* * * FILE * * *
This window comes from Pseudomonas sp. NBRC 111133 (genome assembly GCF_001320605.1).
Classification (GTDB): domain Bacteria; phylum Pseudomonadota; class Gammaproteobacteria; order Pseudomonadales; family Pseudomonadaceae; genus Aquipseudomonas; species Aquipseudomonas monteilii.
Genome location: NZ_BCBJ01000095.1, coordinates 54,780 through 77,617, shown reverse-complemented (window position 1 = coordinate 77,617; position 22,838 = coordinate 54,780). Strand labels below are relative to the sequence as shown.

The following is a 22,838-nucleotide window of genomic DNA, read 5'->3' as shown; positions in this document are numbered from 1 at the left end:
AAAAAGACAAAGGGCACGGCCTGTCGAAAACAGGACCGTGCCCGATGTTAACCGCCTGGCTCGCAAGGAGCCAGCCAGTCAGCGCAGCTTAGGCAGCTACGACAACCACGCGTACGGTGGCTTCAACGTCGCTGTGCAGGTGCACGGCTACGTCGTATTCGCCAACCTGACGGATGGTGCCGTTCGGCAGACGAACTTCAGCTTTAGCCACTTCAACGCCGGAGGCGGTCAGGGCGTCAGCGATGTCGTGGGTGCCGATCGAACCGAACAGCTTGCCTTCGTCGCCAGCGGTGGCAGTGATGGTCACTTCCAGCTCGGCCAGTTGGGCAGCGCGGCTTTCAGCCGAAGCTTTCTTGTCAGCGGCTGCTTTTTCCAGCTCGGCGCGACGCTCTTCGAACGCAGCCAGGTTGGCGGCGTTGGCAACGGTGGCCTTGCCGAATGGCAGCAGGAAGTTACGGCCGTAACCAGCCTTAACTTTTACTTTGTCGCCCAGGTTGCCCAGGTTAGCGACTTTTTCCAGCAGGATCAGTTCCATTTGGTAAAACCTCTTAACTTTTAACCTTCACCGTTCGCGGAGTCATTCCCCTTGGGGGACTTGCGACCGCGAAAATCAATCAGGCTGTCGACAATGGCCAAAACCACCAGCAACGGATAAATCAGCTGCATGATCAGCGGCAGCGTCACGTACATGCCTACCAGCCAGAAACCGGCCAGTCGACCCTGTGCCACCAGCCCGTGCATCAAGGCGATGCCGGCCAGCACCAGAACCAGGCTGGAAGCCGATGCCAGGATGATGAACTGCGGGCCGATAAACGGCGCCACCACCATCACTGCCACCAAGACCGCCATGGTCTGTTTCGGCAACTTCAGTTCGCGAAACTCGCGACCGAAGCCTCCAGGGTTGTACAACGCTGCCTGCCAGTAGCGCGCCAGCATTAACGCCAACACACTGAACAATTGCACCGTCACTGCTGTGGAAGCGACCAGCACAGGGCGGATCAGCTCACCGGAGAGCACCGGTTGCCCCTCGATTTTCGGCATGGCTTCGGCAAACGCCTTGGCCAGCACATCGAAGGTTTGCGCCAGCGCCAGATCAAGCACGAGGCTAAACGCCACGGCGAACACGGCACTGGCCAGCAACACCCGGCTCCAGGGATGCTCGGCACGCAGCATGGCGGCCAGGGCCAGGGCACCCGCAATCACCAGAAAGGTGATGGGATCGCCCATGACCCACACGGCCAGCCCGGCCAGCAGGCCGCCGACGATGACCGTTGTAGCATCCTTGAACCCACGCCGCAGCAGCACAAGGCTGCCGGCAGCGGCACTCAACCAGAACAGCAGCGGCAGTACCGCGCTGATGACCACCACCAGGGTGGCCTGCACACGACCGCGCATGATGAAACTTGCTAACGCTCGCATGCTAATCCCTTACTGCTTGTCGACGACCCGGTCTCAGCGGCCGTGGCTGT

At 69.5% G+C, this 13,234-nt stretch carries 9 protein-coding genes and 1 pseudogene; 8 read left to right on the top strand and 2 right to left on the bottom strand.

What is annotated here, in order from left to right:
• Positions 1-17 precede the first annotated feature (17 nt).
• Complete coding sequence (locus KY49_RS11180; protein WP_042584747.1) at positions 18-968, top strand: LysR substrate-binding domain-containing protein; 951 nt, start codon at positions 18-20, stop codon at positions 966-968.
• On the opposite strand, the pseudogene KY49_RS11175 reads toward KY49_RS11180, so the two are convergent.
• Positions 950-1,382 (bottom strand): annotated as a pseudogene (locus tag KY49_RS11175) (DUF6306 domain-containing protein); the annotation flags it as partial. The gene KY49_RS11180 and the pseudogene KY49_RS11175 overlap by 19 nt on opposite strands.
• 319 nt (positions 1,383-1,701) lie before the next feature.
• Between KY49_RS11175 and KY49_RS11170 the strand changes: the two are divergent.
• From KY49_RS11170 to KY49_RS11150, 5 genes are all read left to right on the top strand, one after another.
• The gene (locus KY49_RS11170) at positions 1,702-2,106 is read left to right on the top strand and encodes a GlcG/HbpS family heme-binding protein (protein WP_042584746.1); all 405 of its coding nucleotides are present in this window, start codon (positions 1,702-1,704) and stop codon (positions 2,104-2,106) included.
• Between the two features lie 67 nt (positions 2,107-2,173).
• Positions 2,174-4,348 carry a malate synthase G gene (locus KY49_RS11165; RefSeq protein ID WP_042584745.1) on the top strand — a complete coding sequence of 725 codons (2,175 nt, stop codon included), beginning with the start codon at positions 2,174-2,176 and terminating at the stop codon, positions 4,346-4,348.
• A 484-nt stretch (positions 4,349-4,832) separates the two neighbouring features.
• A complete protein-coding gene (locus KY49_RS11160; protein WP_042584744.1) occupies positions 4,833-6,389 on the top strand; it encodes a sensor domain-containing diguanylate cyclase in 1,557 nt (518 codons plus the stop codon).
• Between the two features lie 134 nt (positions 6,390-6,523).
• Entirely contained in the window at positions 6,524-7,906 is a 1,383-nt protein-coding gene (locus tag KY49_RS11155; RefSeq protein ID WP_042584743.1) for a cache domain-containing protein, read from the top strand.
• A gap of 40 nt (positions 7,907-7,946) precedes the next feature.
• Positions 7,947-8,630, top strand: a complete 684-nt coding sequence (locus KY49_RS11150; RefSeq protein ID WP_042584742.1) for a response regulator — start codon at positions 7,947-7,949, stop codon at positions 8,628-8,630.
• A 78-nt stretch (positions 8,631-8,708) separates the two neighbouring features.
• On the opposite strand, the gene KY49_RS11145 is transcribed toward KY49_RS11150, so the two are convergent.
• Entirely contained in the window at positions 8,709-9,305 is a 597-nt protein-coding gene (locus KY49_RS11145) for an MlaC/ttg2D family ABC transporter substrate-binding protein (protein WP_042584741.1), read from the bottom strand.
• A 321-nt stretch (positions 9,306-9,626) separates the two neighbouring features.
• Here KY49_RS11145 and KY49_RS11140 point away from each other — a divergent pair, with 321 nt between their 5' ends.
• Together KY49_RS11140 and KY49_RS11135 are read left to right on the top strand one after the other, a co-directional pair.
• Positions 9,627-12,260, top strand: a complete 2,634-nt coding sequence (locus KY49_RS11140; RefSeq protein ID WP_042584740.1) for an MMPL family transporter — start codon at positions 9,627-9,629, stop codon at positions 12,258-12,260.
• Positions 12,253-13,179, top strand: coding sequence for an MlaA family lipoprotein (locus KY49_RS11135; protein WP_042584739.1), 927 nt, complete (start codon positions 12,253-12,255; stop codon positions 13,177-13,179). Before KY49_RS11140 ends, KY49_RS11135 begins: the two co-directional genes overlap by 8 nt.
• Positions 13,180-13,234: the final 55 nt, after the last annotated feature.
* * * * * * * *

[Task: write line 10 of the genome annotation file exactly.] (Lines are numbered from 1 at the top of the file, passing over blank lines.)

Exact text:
• On the opposite strand, the pseudogene KY49_RS11175 reads toward KY49_RS11180, so the two are convergent.